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Sorry to say that I just couldn't engaged in it even though I had such high hopes. The style seemed so pedantic yet convoluted. The man had a poor self image and felt isolated for most of his life yet provided us with such wonders.
I requested and received a temporary digital ARC of this book from Knopf Doubleday Publishing Group via NetGalley in exchange for an honest review.
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“The Great Mistake,” by Jonathan Lee, Knopf, 304 pages, June 15, 2021.

Andrew Haswell Green, 83, was fatally shot on Park Avenue in New York on Nov. 13, 1903.

Green was a lawyer, city planner and civic leader. He led to the development of Central Park, the New York Public Library, the Bronx Zoo, the American Museum of Natural History and the Metropolitan Museum of Art. He was friends with Samuel Tilden, a lawyer who is later governor and a presidential candidate.

Green was going into his home for lunch when he was killed. The murder, on Friday the thirteenth, shook the city. Mrs. Bray, his housekeeper, and several bystanders witnessed the murder. The shooter said “Tell me where she is, Mr. Green,” before firing five shots. 

Two policemen heard the shots and apprehended Cornelius Williams. Inspector McClusky is in charge of he investigation. Williams insists that Green knew where Bessie Davis is. 

Green wasn’t from an affluent family. His father was a poor farmer in Massachusetts and drank too much. Green was the seventh of 11 children. His mother died when he was 12. When he was 15, his father sent him away to be an apprentice in a general store in New York.

The title of The Great Mistake comes from the story of New York’s consolidation of five boroughs as Green’s critics described as the Great Mistake of 1898. This is based on a true story. The book alternates between his early and later lives. It is slow-moving at times but readers who enjoy historical fiction may like it.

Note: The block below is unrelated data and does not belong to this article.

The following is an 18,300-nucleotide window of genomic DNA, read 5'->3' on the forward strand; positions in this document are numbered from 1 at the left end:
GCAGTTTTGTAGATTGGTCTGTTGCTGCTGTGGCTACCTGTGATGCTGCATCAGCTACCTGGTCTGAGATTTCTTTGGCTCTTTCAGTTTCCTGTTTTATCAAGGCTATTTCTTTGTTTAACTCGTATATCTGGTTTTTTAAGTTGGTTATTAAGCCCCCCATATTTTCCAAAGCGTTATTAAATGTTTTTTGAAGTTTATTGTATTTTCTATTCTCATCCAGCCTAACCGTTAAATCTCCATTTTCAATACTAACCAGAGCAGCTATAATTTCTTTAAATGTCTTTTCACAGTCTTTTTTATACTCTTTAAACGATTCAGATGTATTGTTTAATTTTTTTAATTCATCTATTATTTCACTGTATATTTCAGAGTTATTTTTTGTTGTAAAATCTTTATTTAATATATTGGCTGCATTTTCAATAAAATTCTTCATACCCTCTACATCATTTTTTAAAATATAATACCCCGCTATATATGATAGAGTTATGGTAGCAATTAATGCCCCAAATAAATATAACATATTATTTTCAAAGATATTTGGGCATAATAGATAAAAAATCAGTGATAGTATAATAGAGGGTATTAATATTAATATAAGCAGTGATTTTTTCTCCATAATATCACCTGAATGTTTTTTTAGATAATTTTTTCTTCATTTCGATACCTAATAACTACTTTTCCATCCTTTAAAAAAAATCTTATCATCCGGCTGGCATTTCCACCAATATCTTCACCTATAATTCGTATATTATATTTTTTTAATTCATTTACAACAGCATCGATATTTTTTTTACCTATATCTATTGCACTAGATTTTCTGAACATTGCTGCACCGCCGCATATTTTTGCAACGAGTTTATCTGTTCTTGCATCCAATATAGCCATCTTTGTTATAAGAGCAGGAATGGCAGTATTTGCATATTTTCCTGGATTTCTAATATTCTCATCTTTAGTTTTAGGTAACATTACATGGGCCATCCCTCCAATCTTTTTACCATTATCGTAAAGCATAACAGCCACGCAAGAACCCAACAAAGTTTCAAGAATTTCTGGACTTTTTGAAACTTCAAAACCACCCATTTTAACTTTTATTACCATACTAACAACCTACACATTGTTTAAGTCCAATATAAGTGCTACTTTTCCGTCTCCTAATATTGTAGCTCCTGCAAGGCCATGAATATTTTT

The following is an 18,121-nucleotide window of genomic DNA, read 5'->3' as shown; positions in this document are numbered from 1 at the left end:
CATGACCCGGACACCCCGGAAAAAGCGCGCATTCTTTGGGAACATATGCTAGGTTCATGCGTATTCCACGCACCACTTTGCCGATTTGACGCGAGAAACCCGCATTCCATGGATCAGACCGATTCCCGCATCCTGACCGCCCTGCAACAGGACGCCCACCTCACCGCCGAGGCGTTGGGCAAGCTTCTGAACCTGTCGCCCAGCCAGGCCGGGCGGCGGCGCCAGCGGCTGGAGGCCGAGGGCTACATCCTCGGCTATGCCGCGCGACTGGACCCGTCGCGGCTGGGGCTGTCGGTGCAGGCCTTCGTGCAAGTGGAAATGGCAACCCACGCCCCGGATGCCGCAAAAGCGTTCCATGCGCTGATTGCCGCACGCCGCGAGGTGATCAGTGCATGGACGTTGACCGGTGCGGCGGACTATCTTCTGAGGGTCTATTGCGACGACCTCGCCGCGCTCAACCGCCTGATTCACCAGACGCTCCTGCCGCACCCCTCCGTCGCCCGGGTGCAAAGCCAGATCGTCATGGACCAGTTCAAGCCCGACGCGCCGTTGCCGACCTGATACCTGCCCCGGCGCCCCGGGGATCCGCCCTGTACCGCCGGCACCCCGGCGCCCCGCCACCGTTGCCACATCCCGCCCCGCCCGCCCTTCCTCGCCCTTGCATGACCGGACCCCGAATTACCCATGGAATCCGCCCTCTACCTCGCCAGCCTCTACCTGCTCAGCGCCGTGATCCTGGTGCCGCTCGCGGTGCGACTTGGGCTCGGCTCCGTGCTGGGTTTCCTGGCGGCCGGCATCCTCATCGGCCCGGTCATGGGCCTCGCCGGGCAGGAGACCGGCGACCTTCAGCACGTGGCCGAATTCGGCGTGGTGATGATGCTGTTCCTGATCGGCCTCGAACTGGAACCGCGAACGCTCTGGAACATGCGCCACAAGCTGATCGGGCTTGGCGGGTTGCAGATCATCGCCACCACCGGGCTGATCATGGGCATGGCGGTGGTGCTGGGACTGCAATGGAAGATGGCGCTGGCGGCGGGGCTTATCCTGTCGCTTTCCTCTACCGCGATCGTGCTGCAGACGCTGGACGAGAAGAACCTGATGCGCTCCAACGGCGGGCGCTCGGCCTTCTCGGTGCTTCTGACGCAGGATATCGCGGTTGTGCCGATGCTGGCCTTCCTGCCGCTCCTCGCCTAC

In accordance with FTC guidelines, the advance reader's edition of this book was provided by the publisher via NetGalley in exchange for a review.
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In The Great Mistake, author Jonathan Lee tells the intriguing story of Andrew Haswell Green, nicknamed “the father of Greater New York.”  A community leader behind the consolidation of New York City and the development of Central Park, New York Public Library, the Metropolitan Museum of Art, the American Museum of Natural History, and the Bronx Zoo, 83-year-old Green was murdered outside the front door of his Park Avenue townhouse on Friday, November 13th, 1903. 

Chapter 1 opens with the “fateful final morning” of Green’s life.  As he rushes home to meet his housekeeper’s 1:30 lunch curfew, hoping lunch will not be halibut again, readers learn about his love-hate relationship with the city that might remember or forget him. Not yet revealing how Green dies, Lee attributes his death to a series of mistakes and coincidences, bad luck and a bit of design, that leave him face up on his doorstep, “lifeless as all the newspapers that would bear his name in the morning.”  

After hooking readers with this opening, Jonathan Lee moves back and forth between 1903 and the past, gradually revealing details of Green’s murder and of the long, troubled life leading up to it.  Readers learn about his early years on a Massachusetts farm, his lonely Life in New York after having been apprenticed there by his father, his sense of hope when befriended by wealthy Samuel J. Tilden, who would go on to be a New York governor and 1876 Democratic candidate for President, his devastation when Tilden abruptly ends that friendship, and much more.  Although the murderer, Cornelius Williams, was captured outside Green’s home, readers likewise learn about investigative procedures, the officer in charge of the investigation, newspaper reports, and media and public speculation about the murderer’s motive and Green’s possible roles in bringing about his death.